Indonesia is probably the country with the greatest diversity of both conventional and Islamic microfinance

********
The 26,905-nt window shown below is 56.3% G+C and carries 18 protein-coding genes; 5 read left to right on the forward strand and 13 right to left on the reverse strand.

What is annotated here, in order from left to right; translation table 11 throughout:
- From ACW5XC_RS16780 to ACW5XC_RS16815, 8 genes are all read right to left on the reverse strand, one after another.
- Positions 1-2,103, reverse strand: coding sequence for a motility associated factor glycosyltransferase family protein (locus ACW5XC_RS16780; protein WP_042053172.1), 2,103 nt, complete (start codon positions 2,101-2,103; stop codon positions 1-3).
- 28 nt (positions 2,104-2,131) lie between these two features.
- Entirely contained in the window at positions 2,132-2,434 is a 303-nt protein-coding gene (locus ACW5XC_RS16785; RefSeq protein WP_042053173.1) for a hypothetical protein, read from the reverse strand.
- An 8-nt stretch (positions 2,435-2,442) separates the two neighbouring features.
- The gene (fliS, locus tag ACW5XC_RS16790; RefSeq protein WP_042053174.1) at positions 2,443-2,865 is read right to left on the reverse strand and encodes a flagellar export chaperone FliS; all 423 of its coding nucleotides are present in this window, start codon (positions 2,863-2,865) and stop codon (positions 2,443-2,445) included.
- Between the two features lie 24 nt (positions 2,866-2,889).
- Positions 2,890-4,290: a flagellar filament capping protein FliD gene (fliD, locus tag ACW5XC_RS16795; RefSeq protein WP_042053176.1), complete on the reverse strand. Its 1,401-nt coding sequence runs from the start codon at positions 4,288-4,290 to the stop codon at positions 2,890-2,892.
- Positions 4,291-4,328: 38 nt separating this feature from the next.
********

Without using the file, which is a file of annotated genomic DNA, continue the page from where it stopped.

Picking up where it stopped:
Indonesia is probably the country with the greatest diversity of both conventional and Islamic microfinance, the former evolving over a period of over one hundred years, preceded by a history of informal finance of unknown differentiated microfinance infrastructures in the developing world, comprising some 6,000 formal and 48,000 semiformal registered microfinance unit serving about 45 million depositors and 32 million borrowers, 800,000 channelling groups, and millions of informal financial institutions and self help groups. There is hardly an institutional type of microfinance that is not found in Indonesia. One of microfinance institutions in Indonesia is Sharia Rural Banks (BPR Sharia). The establishment of an Sharia Rural Banks in Indonesia can not be separated from the Rural Banks in general. BPRs whose legal status is authorized through the Monetary and Banking Financial Policy Package (PAKTO dated October 27, 1998 is essentially a modification (new model) of Lumbung Desa and Bank Desa existing since the 1980s. While, BPR Sharia was first established on October 8, 1990 in Indonesia after obtaining the principal license from the Minister of Finance of the Republic of Indonesia and started operating on August 19, 1991. The first Sharia BPR was PT. BPR Dana Mardhatillah, kec. Margahayu, Bandung, PT. BPR Berkah Amal Sejahtera, Bandung and PT. BPR Amanah Rabbaniyah, Bandung. In addition, the background of the establishment of BPR Sharia is an active step in the framework of Indonesias economic restructuring as outlined in various financial policy, monetary and banking packages in generally. The establishment of Sharia Rural Banks in Indonesia is not only based on the demands of Islamic friendship which is a strong desire of most Muslims in Indonesia, as well as an active step in order to fill the opportunity against the policy that frees the bank in determining the interest rate (rate interest), which then known as interest-free banks in particular. Act No. 10 of 1998 which amends Law Number 7 of 1992 concerning Banking seems clearer and firmly recognizing the status of Sharia banking, as mentioned in article 13, Rural Bank Enterprises. Article 13 letter C reads as follows Provides financing and placement of funds under the principle of Sharia, in accordance with the provisions stipulated by BI. The existence of Sharia Rural Banks is specifically spelled out in the form of Decree of the Board of Directors of BI. 32/34 / Kep / Dir, dated May 12, 1999 concerning Commercial Banks based on the Sharia Principles and Decree of the Board of Directors of BI. 32/36 / Kep / Dir, dated May 12, 1999 and Circular Letter No. BI. 32/4 / KPPB dated May 12, 1999 on the Peoples Credit Bank Based on the Sharia Principles. Generally, the purpose of the establishment of Sharia Rural Banks as follows 1). Improving the economic welfare of the Islamic ummah, especially the weak economic class society in general in rural areas, 2). Increase employment, especially at the sub-district level so as to reduce the flow of urbanization and 3). To foster the spirit of ukhuwah islamiyyah through economic activities in order to increase per capita income towards adequate quality of life. In addition to the above three goals, Rodoni and Hamid (2008) add some things that become some desirable objectives of establishing Sharia BPRs in the economy, which are as follows To accelerate the rotation of economic activity because the real sector will get funding Increase income per capita. Geared to meet the needs of banking services for rural communities. Support the growth and modernization of the rural economy. Serving capital needs with easy and simple crediting procedures. Accommodate and collect public savings. Thus, BPRS can participate in mobilizing capital for development purposes and also to educate the people in saving and saving by providing a close, safe and easy place to save money for small savers. This objective was made because the situation of Indonesia SPECIALLY Bandung related to the condition of banking which is closely related to the condition of society, the relationship of micro enterprises perpetrators to the banking in the form of access that can be seen in the following figure From the objective as mention before, it is known that BPRS has a role in empowering peoples economy by developing weak economic group by developing Micro, Small and Medium Enterprises. This is reinforced with data from sharia banking (2016), BPRS focuses to serve the Micro and Small Business sector (MSE) that distinguishes with Commercial Banks / Sharia Commercial Banks that focus on medium and large scale financing. As shown in Figure 1.1, it appears that the financing disbursed by the BPRS for small and medium enterprises is greater than that distributed to sectors other than small and medium enterprises. Unlike the Sharia Commercial Bank and Sharia Business Unit, the amount of financing is larger for sectors other than small and medium enterprises. BPRS becomes an alternative to conventional financial institutions, especially on a small scale in developing the economic sector in the financing of MSMEs. Based on statistical data of Sharia banking (SPS) per December 2015, the distribution of BPRS financing to MSMEs reached Rp.3.377 trillion. This number is always increasing every year. In the next period per December 2017, the distribution of BPRS financing to MSMEs reached Rp.7.00 trillion. The above conditions are supported by several studies explaining the role of microfinance institutions in supporting the development of micro enterprises. As the research conducted by Antonio (2011) proved that BMTs have an opportunity to cover the SMEs business financing service. Wang (2013) shown that microfinance plays a crucial rule in the revenue and profit growth of SMEs. Momba (2013) in research stated that MFIs has positive impact on SMEs growth in the study area, since the variable amount of loan to the client presenting microfinance accessibility to SME has positive relation with volume of gross sales in Tsh per annum. Also some previous researches are more focused in Islamic microfinance such as Hamzah and Gazali (2015) stated that both industries (Islamic financing and Islamic Micro Enterprise) are in significant relationship as having the same objective which is to perform as accordance with Maqasid AlShariah, Faisol (2017) stated that the Islamic bank financing has significant influence with a positive direction on the SMEss performances. This means that when the Islamic bank financing improved, will improve the SMEss performance. Further Islamic bank financing has a significant effect with positive direction towards the SMEss Welfare. Purnamasari and Darmawan (2017) stated that the interaction between SMEs and Islamic banking is quite close relatively but need to be upgraded. The study only gives general overview and description about positive impact from Islamic banking mechanism to stimulate SMEs in Indonesia. Yussuf (2017) stated that that Islamic banking helps SMEs to grow financially which enhances their financial performance. The study also concludes that Islamic banking affects the growth of SMEs. Meanwhile Suharto and Fasa (2017) explains how the Problems and Challenges of MSMEs in Indonesia Development of MSMEs in Indonesia Relationship Between Islamic Bank and MSMEs in Indonesia The Role of Islamic Bank for Development MSMEs and The Challenges of Islamic Bank for Accelerating the Growth of MSMEs in Indonesia. From the existing data and previous research, it is known that BPRS plays a role in supporting Micro Small and Medium Enterprises because this Micro Small and Medium Enterprises plays a significant role in the economic growth of a country, even in developed countries though. Micro Small and Medium Enterprises are always discussed and studied to continue to be improved its role. When analyzed further, it will be seen that almost half of the total business in the world is a contribution from Micro Small and Medium Enterprises At the ASEAN level, more than 96 of existing companies are MSMEs and contribute to the GDP of each country with a range of 30 -50. The results of academic studies show that the success of MSMEs is a barometer of the health of a countrys economy. This study further reaffirms that MSMEs in a country have shown their role in the creation or growth of GDP. GDP is the sum of all final goods and services produced in a country at a particular period (Mankiw, 2012). Similarly in Indonesia, the role of micro, small and medium enterprises (MSMEs) is very important. The role of MSMEs in the Indonesian economy is so strategic is a reality that can not be denied. In addition, it can be seen from the Financial Crisis 1998, small and medium-sized businesses were relatively more resilient than large-scale enterprises. Micro, Small Medium Enterprises have significant role in employment creation and growth of gross domestic products of developing country. Indonesia, MSMEs account for more 99.9 percent of all firms and employ 96.2 percent of the workforce, the contribution of MSMEs to gross domestic product is 60.34. Based on Bank Indonesia (2016) report, MSMEs financing is given around 37.71 or Rp58.10 trillion. Seeing the number and role of large MSMEs make it as one of the pillars that follow keep the national economic machine keep spinning and continue to grow (Deni Arisandy et al., 2012). The definition of micro enterprises can be defining from definition of MSMEs itself which is in Indonesia is different. Some institutions or agencies even provide a definition of small and medium enterprises are not the same. Among them are the Central Bureau of Statistics, and Law no. 20 Year 2008. Central Bureau of Statistics provides the definition of SMEs based on the quantity of labour. Small-scale business is a business entity that has a workforce of 5-19 people, while medium-sized businesses are business entities that have a workforce of 20-99 people. According to Law No. 20 Year 2008, the so-called small business is an entity that has the following criteria 1. net worth more than Rp.50.000.000,00 up to a maximum of Rp.500.000.000,00 excluding land and building of business premises and 2. have annual sales of more than Rp.300,000,000.00 up to a maximum of Rp.2.500.000.000,00 Meanwhile, the so-called Medium Enterprises are business entities that have the following criteria 1. net worth more than Rp.500,000,000.00 up to a maximum of Rp.10,000,000,000.00 excluding land and building of business premises and 2. having annual sales proceeds of more than Rp.2,500,000,000. up to a maximum of Rp.50,000,000,000 Meanwhile, according to World Bank Small and Medium Enterprises grouped into three groups Medium Enterprise, with criteria 1. Number of employees maximum 300 people, 2. Income per year up to a number of 15 million and 3. Total assets up to a sum of 15 million Small Enterprise, with criteria 1. Number of employees less than 30 people, 2. Income per year not exceeding 3 million and 3. Total assets not exceeding 3 million and Micro Enterprise, with criteria 1. Number of employees less than 10 people, 2. Income per year does not exceed 100 thousand and 3. The amount of assets does not exceed 100 thousand. For more details this SMSEs grouping can be seen in the following table Based on the existing phenomenon and gap from the previous research, the researcher is interested to examine further the challenges and the role of sharia rural banks to develop success factors micro enterprises in Bandung city Indonesia. The research was conducted on micro enterprises in Bandung city because as known, micro enterprises in Bandung began to grow around the year 2000, and the number continues to show an increase every year. Below is the table of development of micro enterprises as one of MSME business from 2012-2016. Can be seen from the table above, the number of micro enterprises in Bandung continues to increase. The average increase of MSMEs in Bandung from 2010 to 2016 amounted to 192 or as much as 4 per year. As stated before, micro enterprises is an entity that have some criteria such as number of employee and revenue. Based on economic census 2016, Most establishments (94,23 percent) employed in West Java only less than 5 employees. Meanwhile, establishment with 100 or more workers were only 0.11 percent. It means most of the establishments in West Java were small scale establishment. Most of the establishment in West Java had low revenue. This can be seen from the revenue value received. As many as 4.59 million or 99.07 percent of establishments in West Java have 2.5 billion rupiah or less of revenue value. The majority of the establishments had maximum revenue value of 300 million rupiah. This was 89.63 percent of the total establishment. On the other hand, establishment with 2.5 billion rupiah of revenue value counted only for 0,93 percent. This data supported by the results of the 2016 economic census which stated that Bandung is a city that has the number of manpower and revenue in accordance with the criteria as a micro enterprises, ie enterprises with less than 5 employees as much as 314483 and less than 300 million of 294.650 enterprises . Besides that, Bandung received Natamukti Nindya award as the city with the best small and medium business development in Indonesia according to the assessment of Indonesia Council for Small Business (ICSB) and Ministry of Cooperatives and SMEs. Also, with the stipulation of the city of Bandung as a city driving cooperatives and SMEs with ratings Paramadhana Madya Nugraha Cooperative with a value of 82.10.di Indonesia, making the city of Bandung as a role model for other cities in empowering, developing and advancing the potential of MSMEs based on the award of the Minister of Cooperatives and SME. In addition, based on economic census data, the results increased by 9.96 compared to the results of the Economic Census of 2016 which amounted to 4.21 million businesses/companies, which by business scale, 4.56 million businesses/entrepreneurs (98.49) scale small micro enterprises and 0.07 million businesses/companies (1.51) large scale medium scale enterprises. The number of businesses/companies in West Java contributed 17.35 to the National figure or 28.57 to the total business/company in Java Island. Then, as with the national economic structure, census economic 2016 enrollment results show that the number of businesses/companies by business field is dominated by large and retail trade business of 2.19 million/company or 47.28 percent of all businesses/companies in West Java. Viewed from the aspect of labor according to the field of business, in line with the number of businesses/companies, dominated field of large and retail trade as much as 3.83 million workers or 33.69 percent of West Java workforce which reached 11.37 million people or 16, 17 percent of the national workforce or 25.51 percent of the workforce in Java. Beside that, description about micro enterprises can be seen from the number of MSMEs increase based on the existing sector in the guidance of the Department of MSMEs and Trade Industry of Bandung in 2017 as follows In addition, from the existing business type is known that MSMEs business in the city of Bandung is big enough to contribute to economic development (GDP) as can be seen in the following table As can be seen from Table 1.3 and 1.4, It is known that the three sub-industries that have the largest number and provide the largest contribution to the growth of PDb in the city of Bandung are Food and Beverage, Fashion and Handicrafts, although of the three industries have decreased since 2015. According to the Review of Bandung City Development Strategy (2016), the above conditions are due to several problems, such as the weakness of the quality of business actors in the trading industry (external), the unprofessional management of MSMEs, the low quality of small micro-industry products and the low quality of marketing access of MSMEs industry and micro and small trade, both formal and informal. Based on the background that has been described, then how the development of Micro Enterprises in Bandung City Indonesia, what are the success factors of Micro Enterprises in Bandung City Indonesia and the extent of Sharia Rural Banks/BPRS assist Micro Enterprises in Bandung City Indonesia became successful. So researchers interested to conduct further research, in the preparation of research dissertation entitled The Role and Challenges of Sharia Rural Banks in Developing Success Factors for Micro Enterprises in Bandung City Indonesia 1.2. PROBLEM STATEMENT In running their business, micro enterprises often experience difficulties and obstacles, which in the development of their business micro enterprises often face problems that include marketing, capital and management problems. Approximately 57 of micro and small enterprises in Indonesia experience difficulties in running their business, with the main difficulties faced are the capital difficulties of 31.11, raw material difficulties by 24.80, and marketing difficulties by 24.60 (BPS Indonesia , 2010). In other words, behind the micro enterprises s fairly good contribution to the national economy, it turns out that this sector still holds a myriad of very basic problems. Micro enterprises, still weak in business management capability, limited human resource quality, and weak access to financial institutions, especially banks (Adiningsih, 2001). This statement supports previous research by Urata (2000) which says that among the main problems faced by MSMEs is the number of MSMEs that have not been bankable, either caused by the lack of transparent financial management and lack of managerial and financial capability. This fact is supported by Robby Yuwono and RR Retno A. (2013) in his research to find the factors that inhibit the growth of micro enterprises found that one of the seven internal factors inhibiting the growth of micro and small enterprises in the formal sector is the financial or capital factor. Micro Enterprises Problem according to Soesilo, MA founder of SME Center Faculty of Economics and Business University of Indonesia, there are many factors that make SMEs did not grow or develop their business. First, there is no clear vision and mission. Secondly, there is no good record, especially about cash flow. Third, the difficulty of accessing capital. Micro enterprises do not have access to capital facilities and are considered not bankable for finance companies. Lack of finance Lack of marketing Innovation capability is low. Lack of Internal Control Lack of skill of manpower A high level of bureaucracy in government agencies Majority in villages This study looks at several aspects of BPRS role in micro enterprises success factors in Bandung city Indonesia. The study begins by examining several challenges which is influence role of BPRS for developing success factors of micro enterprises in Bandung city Indonesia. This study also explores the development of micro enterprises itself. Finally, information is presented from open-ended survey questions and in-depth interviews that demonstrate the role of BPRS and how it has impacted the developing of micro enterprises success factors in Bandung city Indonesia. 1.3 RESEARCH OBJECTIVES This study focuses on Islamic Microfinance Institutions, specialized Sharia Rural Bank (BPRS) and micro enterprises in Bandung city Indonesia. The aim of this study is to explore and evaluate the challenge and the role of BPRS for developing success factors of micro enterprises in Bandung city Indonesia., as an alternative solution to solve economic problems in the lower strata of the community, evaluate why BPRS as a Sharia Rural Bank lost the competition with other microfinance institutions in providing services to micro enterprises as we know Indonesia is a largest Moslem country in the world. In fulfilling these aims, the following objectives are developed To determine the development Micro Enterprises in Bandung City Indonesia To determine success factors of Micro Enterprises in Bandung City Indonesia To identify the challenges of what Sharia Rural Banks / BPRS in developing Micro Enterprises in Bandung City Indonesia To identify the role of what Sharia Rural Banks / BPRS in developing Micro Enterprises in Bandung City Indonesia To identify the extent of Sharia Rural Banks / BPRS assist Micro Enterprises in Bandung City Indonesia became successful. 1.4. RESEARCH QUESTION Based on the problem statement and research objectives that have been described previously, it can be formulated research question as follows How is the development of Micro Enterprises in Bandung City Indonesia What are the success factors of Micro Enterprises in Bandung City Indonesia What are the challenges of what Sharia Rural Banks / BPRS in developing Micro Enterprises in Bandung City Indonesia To what extent is the role of what Sharia Rural Banks / BPRS in developing Micro Enterprises in Bandung City Indonesia To what extent Sharia Rural Banks / BPRS assist Micro Enterprises in Bandung City Indonesia becomes successful I.5.THEORITICAL FRAMEWORK Sekaran (2009) said that the theoretical framework describes the interrelationship between more than one variable that is considered integrated in the dynamics of the situation being investigated / investigated. After the problem has been identified, the next step is to do a literature review to look for variables that are related / have a contribution to the problem. After these variables are identified, then elaborating the relationship / relationship between these variables, then derived into the relevant hypothesis. Theoretical framework will then become the basis for the entire research process. Below the researcher makes a theoretical framework for this research. Referring to the theoretical framework diagram above, it can be made a theoretical explanation in this research is Agency Theory which is using as grand theory. This theory is used because agency theory is the theoretical basis underlying the companys business practices used so far including Micro enterprises. The theory is rooted in the synergy of economic theory, decision theory, sociology, and organizational theory. According to Jansen (1976) and Meckling (1976) agency theory are agency relationships that arise when one or more people (principals) employ other people (agents) to provide a service, then delegate decision-making authority to the agent. The main principle of this theory states the existence of a working relationship between the party giving authority (principal) ie the investor with the party who receives the authority (agency) ie manager, in the form of a cooperation contract called nexus of contract. Agency theory derives from the assumption that the individual maximizes the expected level of satisfaction through adequate resource capacity and innovation in action so that disclosure issued by reference to agency theory is part of the benefits expected by the individual with a particular action. According to Eisenhard (1989), agency theory is based on three assumptions (a) assumptions about human nature, (b) assumptions about organizational, and (c) assumptions about information. Agency theory can be seen in Figure 1 as follows Assumptions about human nature emphasize that human beings have selfishness (self interest), have bounded rationality (bounded rationality), and do not like risk (risk aversion). Organizational assumptions are conflicts among members of the organization, efficiency as productivity criteria, and the presence of Asymmetric Information (AI) between principals and agents. While the assumption about information is that information is seen as commodity goods that can be traded. The essence of agency theory is the proper design of contracts to align the principal and agency interests in the event of a conflict of interest (Scott, 1997) (Loudon and Loudon, 2007). Agency theory focuses on two individual parties namely principals and agents. Principal is defined as the party giving the mandate to another party, called the agent, to be able to act on behalf of the agent. Agent, as a party who is given the mandate to run the funds from the owner (principal) must be accountable for what has been mandated. On the other hand, the principal as the party giving the mandate will provide incentives to the agents of various facilities both financial and nonfinancial. Problems arise when both parties have different perceptions and attitudes in terms of providing information that will be used by the principal to provide incentives to agents. Agency theory has the following objectives 1. To enhance the ability of individuals (both principals and agents) in evaluating the environment in which a decision should be made (The Belief Revision Role). 2. To evaluate the results of the decisions taken to facilitate the allocation of results between the principal and the agent in accordance with the approval in the contract of employment (The Performance Evaluation Role). The agent has information on the operation and performance of the company in real and comprehensive terms, will not give all the information to the principal. Conversely, principals who require information on their ownership, have access to limited internal corporate information. This situation is inseparable from other assumptions in agency theory that there is a conflict between principals and agents. This contradiction will become even more evident if agents make systematic efforts to limit the movement of principals, by increasingly away from the principle of information transparency. The existence of this condition indirectly will cause the cost of observation for the principal which can be Expenditures on observations that draw the attention of the principal. Expenditures on contractual engagement with agents. Residual loss. An increasingly sharp contrast will lead to prolonged dysfunctional conflicts. Each side will try as hard as possible to maximize utility. In addition, the utility will face constraints, so that the principal will not reach the maximum utility level as expected, so what will happen is a state called optimal pareto. Pareto optimal is a situation that occurs when the activities of reallocation of production or consumption does not allow all parties to be better without making one party become weaker. With the achievement of optimal pareto, the optimization of utility is not only seen from one party only, but from various parties. Agency relationships in banking companies are more complex when compared to bank companies. In a banking company other than the agents relationship with the owner, there is also an agent relationship with the debtor and the agent with the regulator. Bank management has a tendency to gain the most profit with the cost borne by the principal. This behavior is often referred to as rational or bounded rationality limitations and does not like to bear risk or risk adverse (Taswan 2010). From the explanation of agency theory and the role of rural banks in the development of micro enterprises, it can be seen that those who have a position as principal is a bank because rural banks in this case invest some fund or as investors who have capital while those who have the position as an agent is micro enterprises because these micro enterprises receive authority in the form of funding from rural banks. In other word, as focus of Agency theory stated that the role of rural bank as principal is defined as the party giving the mandate to another party, called the agent, to be able to act on behalf of the agent. Meanwhile SMEs as Agent, is a party that given the mandate to run the funds from rural bank (principal) must be accountable for what has been mandated. On the other hand, rural bank as the party giving the mandate will provide incentives to SMEs of various facilities both financial and nonfinancial. Further, from figure 1.3 can be seen that Sharia Bank has relationship with SMEs, which Sharia banks have a role in the success of SMEs. The role of the rural bank includes financing, by channelling credit to MSEs, especially in the long term and conducting business coaching in order to improve the financial performance of MSEs that receive credit. This statement was reinforced by several previous studies that investigated the role of rural banks in SMEs, such as those carried out by Hamzah and Gazali (2015) stated that both industries (Islamic financing and Islamic Micro Enterprise) are in significant relationship as having the same objective which is to perform as accordance with Maqasid AlShariah, Faisol (2017) stated that the Islamic bank financing has significant influence with a positive direction on the SMEss performances. Purnamasari and Darmawan (2017) stated that the interaction between SMEs and Islamic banking is quite close relatively but need to be upgraded. Yussuf (2017) stated that that Islamic banking helps SMEs to grow financially which enhances their financial performance. Suharto and Fasa (2017) explains how the Problems and Challenges of MSMEs in Indonesia Development of MSMEs in Indonesia Relationship Between Islamic Bank and MSMEs in Indonesia The Role of Islamic Bank for Development MSMEs and The Challenges of Islamic Bank for Accelerating the Growth of MSMEs in Indonesia. For further to know about concept of Rural bank and SMEs itself, in the following points will be explained more fully for the theoretical basis of each term microfinance and micro enterprises, Sharia Rural bank and SMEs to be discussed in this study. 1. Microfinance Ledgerwood (1999) stated that microfinance refers to the provision of financial services (savings and credit) to low-income customers. Asian Development Bank (ADB) defines microfinance as the provision of a broad range of financial services such as deposits, loans, money transfers, and insurance to small enterprise and households. CGAP3 (2003) defines microfinance as a credit methodology that employs effective collateral substitutes to deliver and recover short-term working capital loans to micro entrepreneurs. Further CGAP (2013) stated that term microfinance, once associated almost exclusively with small-value loans to the poor, is now increasingly used to refer to a broad array of products (including payments, savings, and insurance) tailored to meet the particular needs of low-income individuals. People living in poverty, like everyone else, need a diverse range of financial services to run their businesses, build assets, smooth consumption, and manage risks. Another definition from the International Labour Organization (ILO, 2014) establishes that micro-finance is an economic development approach that involves the provision of financial services through institutions to low income clients. Microfinance Institution Microfinance Institution is a provider of financial services for small and micro entrepreneurs and serves as a development tool for rural communities (Ledgerwood, 1999). Manurung and Rahardja (2004) stated that MIcrofinance Institutions or LKM is a financial institution that provides services to low income and poor people and small entrepreneurs. According to other experts, MFIs are defined as providers of financial services for small and micro entrepreneurs and serve as a development tool for rural communities (Soetanto Hadinoto, 2005). Meanwhile, according to the Directorate of Financing (Deptan) (2004) cited by Ashari (2006) that MFIs are developed based on the spirit to help and facilitate the poor for both the consumption and productive activities of the poor families. Karim et al. (2008) defines a microfinance institution as an institution targeting the poor and whose average income loan size is less than 250 percent of the countrys gross domestic product per capita. Based on Act no 1 of 2013, in Chapter I, Article I and paragraph I it is explained that Micro Finance Institution hereinafter abbreviated as MFI is a financial institution specifically established to provide business development services and community empowerment, either through loans or financing in scale business micro to the members and the community, the management of deposits, as well as the provision of business development consulting services that are not solely for profit. According to the Asian Development Bank (ADB), MFI is a provider of deposit services, loans, payment services and money transfers aimed at the poor and small entrepreneurs. While the form of MFIs can be formal institutions such as village banks and cooperatives, semiformal institutions such as nongovernmental organizations and informal sources such as money-lenders. While OJK defines microfinance institutions as specialized financial institutions established to provide business development services and community empowerment, either through loans or financing in micro-scale enterprises to members and communities, savings management, or the provision of business development consulting services that are not merely seeking. According Arsyad (2008 23) Micro Finance Institution (MFI) is institutions that provide financial services to micro-entrepreneurs and low-income, formal, semi-formal, and informal communities that are not served by formal financial institutions and are market-oriented for business purposes . Thus the MFI serves as an institution that provides various loan services, both for productive activities undertaken by micro businesses, as well as for consumptive activities of poor families. As a savings institution, MFIs can raise funds that are used as a prerequisite for credit even though in the end often the amount of credit given is greater than the funds collected 3. Sharia Rural Bank (BPRS) Sharia Rural Bank (BPRS) is a bank conducting business activities based on Sharia principles which in its activities do not provide services in the payment traffic. The legal form may be Limited Company, Cooperative or Regional Company (Article 2 PBI No. 6/17 / PBI / 2004). Law Number 21 Year 2008 stipulates that the Sharia Peoples Financing Bank (BPRS) is a Sharia Bank which in its activities does not provide services in the payment traffic. Noteworthy of the above provisions is the extension of the Sharia Rural Bank in the form of Rural Bank Sharia. This means that all legislation that calls the Sharia Rural Bank with the Sharia Rural Bank should be read with the Sharia Peoples Financing Bank (BPRS). Article 1 of Law no. 21 of 2008 concerning General Provisions mentioned the definition of the Sharia Peoples Bank (BPRS) is a Bank Sharia which in its activities do not provide services in the payment traffic. While Article 2 of Law no. 21 Year 2008 explained that Sharia Banking in conducting its business activities based on Shariah principle, economic democracy, and prudential principles. BPRS is a MFI that is transformed by fulfilling the minimum capital requirement of Rp 6 billion, is required to adjust the articles of association, incorporate legal minimum capital requirements, meet the requirements of directors and board of commissioners, and have adequate infrastructure and human resources. OJK determines the coverage of a single district area. In addition, this BPR is a microfinance institution conducting business activities in excess of 1 (one) Regency / City region in which the MFIs position has an equity of at least 5 (five) times of the minimum paid up capital requirement of the RB and the amount of third party funds in the form of Deposits collected in the last 1 (one) year at least 25 (twenty five) times of the minimum paid up capital requirement of the RB. BPRs are said to be microfinance institutions, because the main priorities of their services are individuals and / or small-scale entrepreneurs (SMEs). But BPRS in developing is facing some problems. The problems identified by OJK include internal BPR factors such as lack of capital, lack of management, lack of governance, lack of IT system and government policy and also external is the lack of knowledge / information and Lack of access to credit. 4. Micro enterprises Micro enterprises are defined in different ways depending on the country and other aspects. Therefore, it is necessary to conduct a special review of these definitions in order to obtain an appropriate understanding of Micro enterprises, namely to adhere to quantitative measures in accordance with economic progress. In Indonesia, there are different definitions of Micro enterprises based on the interests of institutions that define. According to Law Number 20 Year 2008 regarding Micro, Small and Medium Enterprises (MSMEs), Micro Business is productive business owned by individual or individual business entity fulfilling the criteria of Micro Business as stipulated in the Law. At the world level or in other countries, there are different definitions of Micro enterprises according to the characteristics of each country the definition is that in principle the definition and criteria of Micro enterprises in foreign countries is based on the following aspects 1. Number of manpower. 2. Revenue. 3. Total assets. World Bank, divided MSME into 3 types, namely 7 a. Medium Enterprise, with criteria 1) Number of employees up to 300 people 2) Income per year up to a total of 15 million 3) Total assets up to a total of 15 million b. Small Enterprise, with criteria 1) Number of employees less than 30 persons 2) Income per year not exceeding 3 million 3) Total assets not exceeding 3 million c. Micro Enterprise, with criteria 1) Number of employees less than 10 people 2) Income per year does not exceed 100 thousand 3) Total assets do not exceed 100 thousand. Further, according to Law no. 20 year 2008, the purpose of empowering Micro enterprises are Realizing a balanced, emerging, and equitable national economic structure Growing and developing the ability of Micro enterprises into a strong and independent business Increasing the role of Micro enterprises in regional development, job creation, income distribution, economic growth, and poverty alleviation Micro enterprises as one of MSMEs have an important role in development economy, due to the relatively higher labor intensity and smaller investment, so that micro enterprises are more flexible in dealing with and adapting to market changes. Therefore, the development of micro business can contribute to the economic diversification and the change of structure as a precondition of long-term stable and sustainable economic growth. Besides, the level of job creation is higher in micro business than in big companies (Sutrisno and Sri, 2006). The role of micro enterprises in the Indonesian economy is at least visible from (Ministry of Cooperatives and SMEs, 2005 in Neddy, 2006) Its position as a major player in economic activity in various sectors of the largest employer providers Significant players in the development of local economic activities and community empowerment Creators of new markets and sources of innovation Its contribution in maintaining balance of payments through export activities. According to Prawirokusumo (2001), the important role of Micro enterprises is inseparable from the characteristics of MSMEs, including Flexible, in the sense that if faced with obstacles in running the business will easily move to another business. In its capital is not dependent on capital from outside, but also can grow with the power of own capital. In the case of loans (especially small entrepreneurs certain sectors such as traders) are able to repay loans with high interest rates. Micro enterprises are scattered throughout Indonesia with business activities in various sectors. In addition, according to Bank Indonesia, there are several strategic roles of Micro, Small and Medium Enterprises, among others The number of Micro, Small and Medium Enterprises is large and is found in every sector of the economy. It absorbs a lot of manpower and every investment creates more job opportunities. Have the ability to utilize local raw materials and produce goods and services that the public needs at affordable prices Significance of the study This study focus on the challenge and roles of BPRS in developing Micro Enterprises in Bandung City Indonesia can enable a better understanding of development dynamics in Indonesia and the importance of Islamic microfinance institutions built around these institutions in this process. In other words, this research have significance such as A study focusing on the roles of BPRS in developing success factor of micro enterprises in Bandungcan enable a better understanding of development dynamics in Indonesia and the importance of BPRS built around these micro enterprises in this process This study will enable the government get to know the problems facing micro enterprise especially in the area of Islamic microfinance institutions and realized how difficult the porches is, and device a measure to solve the problems. Through this study the government will consequently be able to know how to uplift the status of micro enterprises. The significance of this study enables the researcher widens their scope of knowledge in microfinance institutions financing of businesses. In other words, this study also discusses the gap between some previous studies The findings of this study might be considered useful for formulating policy related to BPRS in developing micro enterprises in Bandung city- Indonesia. RESEARCH METHODOLOGY AND FRAMEWORK To fulfil the research objectives, this research adopts Mixed Method, a method that combines both qualitative and quantitative approaches in terms of methodology (as in the data collection phase), and mixed model studies incorporates two approaches in all stages of the research process (Sugiyono, 2013). The Mixed Method is also referred to as a methodology that provides philosophical assumptions in pointing directions or providing guidance on how to collect data and analyze data as well as a combination of quantitative and qualitative approaches through several phases of the research process. It is expected that, by adopting this mixed method, this study will produce the most reliable and valid results. The mixed method used in this study is that the concurrent triangulation method collects quantitative and qualitative data concurrently (at a time), then compares these two databases to determine whether there is convergence, differences, or some combination. This method generally applies quantitative and qualitative methods separately to cover / balance one methods weaknesses with the strengths of other methods (or vice versa, strength of one method adds another methods strength) (Creswell, 2013). Thus, it involves quantitative data collection based on purposive sampling through questionnaires distributed to Micro Enterprises in Bandung City Indonesia that borrow from BPRS based on the big 3 micro enterprises in Bandung city such as Food and Beverage, Fashion and Handicrafts which amount of that micro enterprises in 2017 are 143 micro enterprises. In order to accurately describe the variables studied, the researchers took all the population as samples. Therefore, sampling in this study using the method of sampling saturated. Saturation sampling method or other term census is a technique of determining the sample when all members of the population used as a sample, so the number of samples in this study amounted to 143 micro enterprises in Food and Beverage, Fashion and Handicrafts. The qualitative data gathered from semi-structured interviews with the Directors/Managers of BPRS are analyzed by Miles Huberman analysis through three stages Data reduction Data presentation Conclusion and verification of data. Data collected was there after processed and analyzed. There was an establishment of categories, then the application of these categories to raw data through coding, tabulation and then drawing statistical inferences. The data was condensed into a few manageable groups and tables for further analysis. Data was coded statistical package for social scientists (SPSS) helped to summarize the coded data and facilitated quick interpretation. Qualitative data was presented against study objectives and analyzed using explanations. Quantitative data was generated through data coding that yielded numbers. These numbers were analyzed using a computer package (SPSS) that yielded descriptive and inferential statistics to answer research questions and relationships of variables and analysis of variance. Descriptive statistics were used to summarize and describe data. Figures, bar graphs, percentages and frequency tables were used to present the results. Eni Suharti, Undang-undang Usaha Mikro Kecil Dan Menengah UMKM (Jakarta Sinar Grafika 2008) h.3 Y, dXiJ(x(I_TS1EZBmU/xYy5g/GMGeD3Vqq8K)fw9